Coming back to the tree about ten minutes later, the sun wasn't being any more helpful, so I moved position to work on the right hand side branches, ignoring the small boy now clambering over them. Eventually, however, I realised I'd done enough for the day and coffee called at the cafe in Saltwell Towers.

I walked home via the bird cages and listened for a while to the nice grey parrot in the end cage telling people to "F*ck Off!"

The tree still intrigues me and I plan on going back to work on the drawing some more, taking in the branches that will spread across the left hand page.

Thursday 7 July 2016

Madeira 2016

Car Park Ventilators, Funchal
(0.5 Micron marker and Pentel Brush Pen 
over two pages of A5 sketchbook)

Little Lighthouse, Camara de Lobos
(0.5 Micron marker and coloured pencils in A5 sketchbook)

Monte Palace Tropical Garden, Funchal
(0.5 Micron marker, Pentel Brush Pen
 and coloured pencils in A5 sketchbook)

In June, Pat and I went to Madeira for a week's holiday. We stayed at the same hotel as last time, Vila Vicencia, because we'd liked it so much and we weren't disappointed this time either. It's a nice little group of buildings clustered round a small pool and far enough out of the centre of Funchal to be quite quiet, but near enough to walk in or take the bus.

I was determined to get more sketching done this time and got off to a good start with the double page spread of the car park ventilators. While I was drawing it, I could hear my Mum in my head saying, "Couldn't you find anything nice to draw?" but I'm resigned to drawing only what interests me and these shapes I found fascinating.

My recent trips out with my Sketch Crawl friends have certainly made me more confident in simply starting a drawing and making it work, but because of this need for "interesting" subject matter, I'm still slow to settle on a subject. Which meant that I only managed to do two more, despite constantly keeping my eyes open for things that would appeal.

There was one new development in this drawing trip: I moved my position several times when making the first two drawings. Not an earth-shattering development, because artists have been doing it for hundreds of years, but new to me.  With the ventilators, I moved my position to get the (quite important) palm tree where I wanted it; with the lighthouse drawing, I moved from drawing the rock outcrop to a position where I could take in the cactus and once again so that I could have a better view of the  lighthouse.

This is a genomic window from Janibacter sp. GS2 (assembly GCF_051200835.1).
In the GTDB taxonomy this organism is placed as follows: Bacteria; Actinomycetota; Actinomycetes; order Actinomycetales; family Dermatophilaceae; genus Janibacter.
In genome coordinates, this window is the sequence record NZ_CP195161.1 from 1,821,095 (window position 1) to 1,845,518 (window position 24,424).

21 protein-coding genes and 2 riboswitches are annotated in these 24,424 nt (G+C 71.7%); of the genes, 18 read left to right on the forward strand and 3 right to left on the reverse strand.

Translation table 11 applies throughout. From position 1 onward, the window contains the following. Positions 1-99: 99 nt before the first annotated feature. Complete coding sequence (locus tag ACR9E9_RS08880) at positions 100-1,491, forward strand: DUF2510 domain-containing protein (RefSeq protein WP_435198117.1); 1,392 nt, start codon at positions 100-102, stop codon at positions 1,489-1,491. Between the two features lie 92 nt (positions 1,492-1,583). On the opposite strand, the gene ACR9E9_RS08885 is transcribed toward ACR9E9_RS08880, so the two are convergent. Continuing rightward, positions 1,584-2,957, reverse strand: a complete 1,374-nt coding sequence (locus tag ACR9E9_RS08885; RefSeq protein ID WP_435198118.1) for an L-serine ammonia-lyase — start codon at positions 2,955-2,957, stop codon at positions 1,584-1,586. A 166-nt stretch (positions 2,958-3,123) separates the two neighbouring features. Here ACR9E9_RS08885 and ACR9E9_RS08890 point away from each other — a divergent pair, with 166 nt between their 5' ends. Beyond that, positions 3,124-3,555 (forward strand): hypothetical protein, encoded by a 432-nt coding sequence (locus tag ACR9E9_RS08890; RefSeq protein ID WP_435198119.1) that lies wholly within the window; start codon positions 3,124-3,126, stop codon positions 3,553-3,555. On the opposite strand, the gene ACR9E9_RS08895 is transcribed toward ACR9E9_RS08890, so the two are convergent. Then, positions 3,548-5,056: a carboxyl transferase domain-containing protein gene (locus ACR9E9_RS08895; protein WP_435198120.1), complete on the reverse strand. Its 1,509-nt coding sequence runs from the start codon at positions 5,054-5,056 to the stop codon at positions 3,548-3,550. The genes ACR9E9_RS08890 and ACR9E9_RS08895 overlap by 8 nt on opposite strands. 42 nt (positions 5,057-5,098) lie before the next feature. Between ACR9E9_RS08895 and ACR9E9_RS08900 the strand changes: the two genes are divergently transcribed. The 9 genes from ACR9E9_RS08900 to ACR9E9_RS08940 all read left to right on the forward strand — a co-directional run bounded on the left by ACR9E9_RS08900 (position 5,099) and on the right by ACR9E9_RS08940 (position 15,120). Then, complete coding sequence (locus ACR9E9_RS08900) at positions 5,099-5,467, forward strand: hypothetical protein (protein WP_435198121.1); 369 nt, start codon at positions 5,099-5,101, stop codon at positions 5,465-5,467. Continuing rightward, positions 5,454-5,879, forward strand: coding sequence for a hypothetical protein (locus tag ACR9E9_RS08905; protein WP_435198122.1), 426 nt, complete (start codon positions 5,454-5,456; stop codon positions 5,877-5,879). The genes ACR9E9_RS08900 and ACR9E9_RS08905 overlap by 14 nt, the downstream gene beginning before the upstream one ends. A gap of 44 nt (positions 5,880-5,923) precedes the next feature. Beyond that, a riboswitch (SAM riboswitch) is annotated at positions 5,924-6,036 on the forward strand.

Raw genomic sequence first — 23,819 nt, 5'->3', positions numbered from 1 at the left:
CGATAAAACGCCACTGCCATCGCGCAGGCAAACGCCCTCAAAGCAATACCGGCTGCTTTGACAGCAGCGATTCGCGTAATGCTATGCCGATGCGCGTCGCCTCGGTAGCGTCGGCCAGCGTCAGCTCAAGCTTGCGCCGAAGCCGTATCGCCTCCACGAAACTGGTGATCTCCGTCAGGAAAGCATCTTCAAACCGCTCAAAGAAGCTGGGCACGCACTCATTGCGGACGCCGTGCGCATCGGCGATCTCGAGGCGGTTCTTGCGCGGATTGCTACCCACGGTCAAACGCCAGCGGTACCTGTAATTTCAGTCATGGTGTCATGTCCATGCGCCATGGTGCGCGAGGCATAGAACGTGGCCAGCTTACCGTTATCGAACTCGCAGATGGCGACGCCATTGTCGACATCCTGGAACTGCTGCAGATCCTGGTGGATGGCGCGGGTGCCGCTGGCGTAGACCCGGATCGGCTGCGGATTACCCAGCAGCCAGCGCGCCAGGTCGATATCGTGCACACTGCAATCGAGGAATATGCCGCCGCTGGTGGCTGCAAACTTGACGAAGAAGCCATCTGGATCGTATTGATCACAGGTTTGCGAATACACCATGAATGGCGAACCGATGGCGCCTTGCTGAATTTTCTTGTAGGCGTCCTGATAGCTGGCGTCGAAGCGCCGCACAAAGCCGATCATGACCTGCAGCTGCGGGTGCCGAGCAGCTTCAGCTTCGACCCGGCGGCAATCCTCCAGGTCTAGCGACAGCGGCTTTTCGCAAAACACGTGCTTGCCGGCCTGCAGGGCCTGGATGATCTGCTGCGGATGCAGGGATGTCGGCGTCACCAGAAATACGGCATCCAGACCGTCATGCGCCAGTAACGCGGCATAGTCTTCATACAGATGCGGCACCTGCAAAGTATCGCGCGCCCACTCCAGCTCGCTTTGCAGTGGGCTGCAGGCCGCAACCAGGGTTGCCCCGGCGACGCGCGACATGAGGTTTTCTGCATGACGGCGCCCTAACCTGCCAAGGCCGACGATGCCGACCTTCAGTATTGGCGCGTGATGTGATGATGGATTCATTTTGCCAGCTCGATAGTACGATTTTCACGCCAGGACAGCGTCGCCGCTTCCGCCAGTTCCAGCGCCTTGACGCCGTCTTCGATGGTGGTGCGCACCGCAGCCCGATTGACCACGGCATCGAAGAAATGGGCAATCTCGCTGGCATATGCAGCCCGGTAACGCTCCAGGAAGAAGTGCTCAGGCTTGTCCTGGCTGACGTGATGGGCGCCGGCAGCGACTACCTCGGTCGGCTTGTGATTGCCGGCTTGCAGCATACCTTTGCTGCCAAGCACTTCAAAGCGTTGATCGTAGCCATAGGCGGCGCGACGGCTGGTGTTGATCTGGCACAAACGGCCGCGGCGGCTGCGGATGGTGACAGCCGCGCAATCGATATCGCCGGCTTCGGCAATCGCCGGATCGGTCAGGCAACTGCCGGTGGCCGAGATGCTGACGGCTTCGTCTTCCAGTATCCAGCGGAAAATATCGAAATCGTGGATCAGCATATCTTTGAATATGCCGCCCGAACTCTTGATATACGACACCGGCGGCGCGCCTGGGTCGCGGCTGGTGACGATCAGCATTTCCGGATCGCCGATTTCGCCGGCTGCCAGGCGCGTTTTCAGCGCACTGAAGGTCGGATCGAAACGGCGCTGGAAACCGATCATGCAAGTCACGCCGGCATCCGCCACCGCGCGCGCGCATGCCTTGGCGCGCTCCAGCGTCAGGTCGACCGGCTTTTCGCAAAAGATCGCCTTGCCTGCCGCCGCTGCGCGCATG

No such moving when I did the drawing of the folly at Monte Palace Tropical Garden, because I was limited to a park bench on another terrace overlooking the folly. A very complicated subject, I found myself getting very confused and perhaps it shows a little in the drawing; however, I think the coloured pencil additions made back at the hotel help to pull it together. Am I wrong? What do you think?

Tuesday 5 July 2016

Circle Grounded

Sketchbook Circle Partner A has returned my book without further additions. Quite where we go from here, I'm not sure, but the Administrators are aware of the situation and are trying to make new arrangements.

Meanwhile, I think it's safe to post my own recent pages in my book. Those who were quick enough to see what I posted before being asked to delete them, may remember that much of Partner A's pages consisted of hands. I took that as a lead and made these new pages (one of which is an elaboration of my line-drawn page). This is my idea of a sketchbook conversation and how I see the work of the Circle progressing. The last one above takes the theme of the hand and adds the bowl that I used in the very first page of my book and, of course it also appears in the hand of the woman in the first page shown above.

And just to round things out, here's how I changed one of my pages by adding further imagery and colour.